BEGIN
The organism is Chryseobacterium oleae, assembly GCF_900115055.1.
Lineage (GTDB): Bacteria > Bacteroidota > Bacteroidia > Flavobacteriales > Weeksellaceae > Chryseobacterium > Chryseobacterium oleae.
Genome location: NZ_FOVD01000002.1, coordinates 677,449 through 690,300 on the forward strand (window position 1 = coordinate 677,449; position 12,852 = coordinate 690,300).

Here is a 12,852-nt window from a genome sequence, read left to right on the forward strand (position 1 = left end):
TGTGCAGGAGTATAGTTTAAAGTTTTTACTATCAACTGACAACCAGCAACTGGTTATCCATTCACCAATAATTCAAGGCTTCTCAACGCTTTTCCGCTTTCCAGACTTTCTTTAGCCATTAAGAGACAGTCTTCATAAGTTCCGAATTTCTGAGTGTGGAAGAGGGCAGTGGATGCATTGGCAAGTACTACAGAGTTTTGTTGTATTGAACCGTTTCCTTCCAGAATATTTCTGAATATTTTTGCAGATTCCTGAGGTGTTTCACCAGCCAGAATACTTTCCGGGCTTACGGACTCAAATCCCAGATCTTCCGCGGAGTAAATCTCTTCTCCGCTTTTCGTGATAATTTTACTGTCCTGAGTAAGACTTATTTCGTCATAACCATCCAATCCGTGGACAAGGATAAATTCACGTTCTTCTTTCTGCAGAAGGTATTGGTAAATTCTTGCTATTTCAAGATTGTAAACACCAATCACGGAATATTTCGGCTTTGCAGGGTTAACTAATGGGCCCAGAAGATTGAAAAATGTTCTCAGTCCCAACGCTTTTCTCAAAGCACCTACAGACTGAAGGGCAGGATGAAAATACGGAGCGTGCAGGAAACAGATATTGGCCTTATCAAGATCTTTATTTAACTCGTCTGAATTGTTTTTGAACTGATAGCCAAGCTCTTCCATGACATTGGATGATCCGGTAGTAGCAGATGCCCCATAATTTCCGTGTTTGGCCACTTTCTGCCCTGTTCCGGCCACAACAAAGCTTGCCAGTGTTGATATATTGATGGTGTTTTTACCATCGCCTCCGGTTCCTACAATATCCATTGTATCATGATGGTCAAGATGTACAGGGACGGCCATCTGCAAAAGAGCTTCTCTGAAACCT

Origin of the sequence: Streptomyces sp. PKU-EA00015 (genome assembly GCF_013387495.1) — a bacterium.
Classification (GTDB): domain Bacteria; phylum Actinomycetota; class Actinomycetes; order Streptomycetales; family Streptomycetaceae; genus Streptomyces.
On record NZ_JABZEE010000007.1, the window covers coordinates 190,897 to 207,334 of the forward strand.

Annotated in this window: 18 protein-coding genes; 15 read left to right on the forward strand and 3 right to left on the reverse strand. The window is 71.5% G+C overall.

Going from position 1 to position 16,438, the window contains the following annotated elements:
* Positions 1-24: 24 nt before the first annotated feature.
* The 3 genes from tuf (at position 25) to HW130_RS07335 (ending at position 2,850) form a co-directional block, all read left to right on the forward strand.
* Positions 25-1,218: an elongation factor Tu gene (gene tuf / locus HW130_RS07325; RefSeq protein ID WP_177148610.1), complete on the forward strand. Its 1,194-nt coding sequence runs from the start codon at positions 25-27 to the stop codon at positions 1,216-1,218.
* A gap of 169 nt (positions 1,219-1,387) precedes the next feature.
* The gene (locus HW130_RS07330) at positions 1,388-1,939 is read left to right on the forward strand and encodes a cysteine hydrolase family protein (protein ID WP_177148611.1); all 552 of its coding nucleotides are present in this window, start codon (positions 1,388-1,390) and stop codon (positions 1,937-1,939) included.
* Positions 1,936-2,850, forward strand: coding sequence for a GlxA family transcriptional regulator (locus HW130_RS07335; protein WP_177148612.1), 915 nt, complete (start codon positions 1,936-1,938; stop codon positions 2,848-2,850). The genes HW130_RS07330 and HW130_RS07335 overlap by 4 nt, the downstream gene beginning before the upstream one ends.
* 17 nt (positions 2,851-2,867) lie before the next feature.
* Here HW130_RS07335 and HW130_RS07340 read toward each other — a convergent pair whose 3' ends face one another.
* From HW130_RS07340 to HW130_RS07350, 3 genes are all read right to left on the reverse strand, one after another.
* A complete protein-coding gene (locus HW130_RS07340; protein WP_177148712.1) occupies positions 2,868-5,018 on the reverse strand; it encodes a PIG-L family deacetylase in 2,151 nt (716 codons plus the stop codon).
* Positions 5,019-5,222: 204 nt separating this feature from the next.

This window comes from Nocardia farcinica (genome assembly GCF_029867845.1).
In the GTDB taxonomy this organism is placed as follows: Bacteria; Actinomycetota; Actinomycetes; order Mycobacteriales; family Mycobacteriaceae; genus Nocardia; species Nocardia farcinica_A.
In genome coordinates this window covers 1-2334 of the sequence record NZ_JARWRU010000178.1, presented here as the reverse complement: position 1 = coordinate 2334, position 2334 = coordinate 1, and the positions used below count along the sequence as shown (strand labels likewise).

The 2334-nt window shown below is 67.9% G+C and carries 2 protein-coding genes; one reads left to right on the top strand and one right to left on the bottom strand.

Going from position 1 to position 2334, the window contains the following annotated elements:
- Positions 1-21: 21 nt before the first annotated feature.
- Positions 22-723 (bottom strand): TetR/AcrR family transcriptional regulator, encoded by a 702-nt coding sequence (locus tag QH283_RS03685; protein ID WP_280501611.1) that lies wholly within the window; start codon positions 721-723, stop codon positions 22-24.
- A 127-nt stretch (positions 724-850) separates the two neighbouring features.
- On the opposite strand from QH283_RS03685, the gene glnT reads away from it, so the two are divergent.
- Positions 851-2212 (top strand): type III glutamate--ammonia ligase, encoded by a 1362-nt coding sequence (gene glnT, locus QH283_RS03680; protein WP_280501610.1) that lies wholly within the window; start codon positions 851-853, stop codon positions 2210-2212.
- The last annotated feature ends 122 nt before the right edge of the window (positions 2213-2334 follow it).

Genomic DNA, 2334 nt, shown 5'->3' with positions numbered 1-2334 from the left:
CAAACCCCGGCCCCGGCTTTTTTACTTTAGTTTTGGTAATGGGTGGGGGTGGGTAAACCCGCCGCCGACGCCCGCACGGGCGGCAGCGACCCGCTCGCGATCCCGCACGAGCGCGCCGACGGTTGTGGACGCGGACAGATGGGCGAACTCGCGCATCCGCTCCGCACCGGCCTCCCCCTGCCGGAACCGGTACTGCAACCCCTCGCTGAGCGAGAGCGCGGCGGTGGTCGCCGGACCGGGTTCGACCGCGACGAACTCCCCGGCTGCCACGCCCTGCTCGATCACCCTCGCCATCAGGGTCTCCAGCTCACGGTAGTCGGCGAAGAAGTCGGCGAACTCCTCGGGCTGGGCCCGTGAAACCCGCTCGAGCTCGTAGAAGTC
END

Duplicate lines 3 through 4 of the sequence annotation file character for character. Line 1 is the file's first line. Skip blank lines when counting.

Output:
Genome location: NZ_FOVD01000002.1, coordinates 677,449 through 690,300 on the forward strand (window position 1 = coordinate 677,449; position 12,852 = coordinate 690,300).

Here is a 12,852-nt window from a genome sequence, read left to right on the forward strand (position 1 = left end):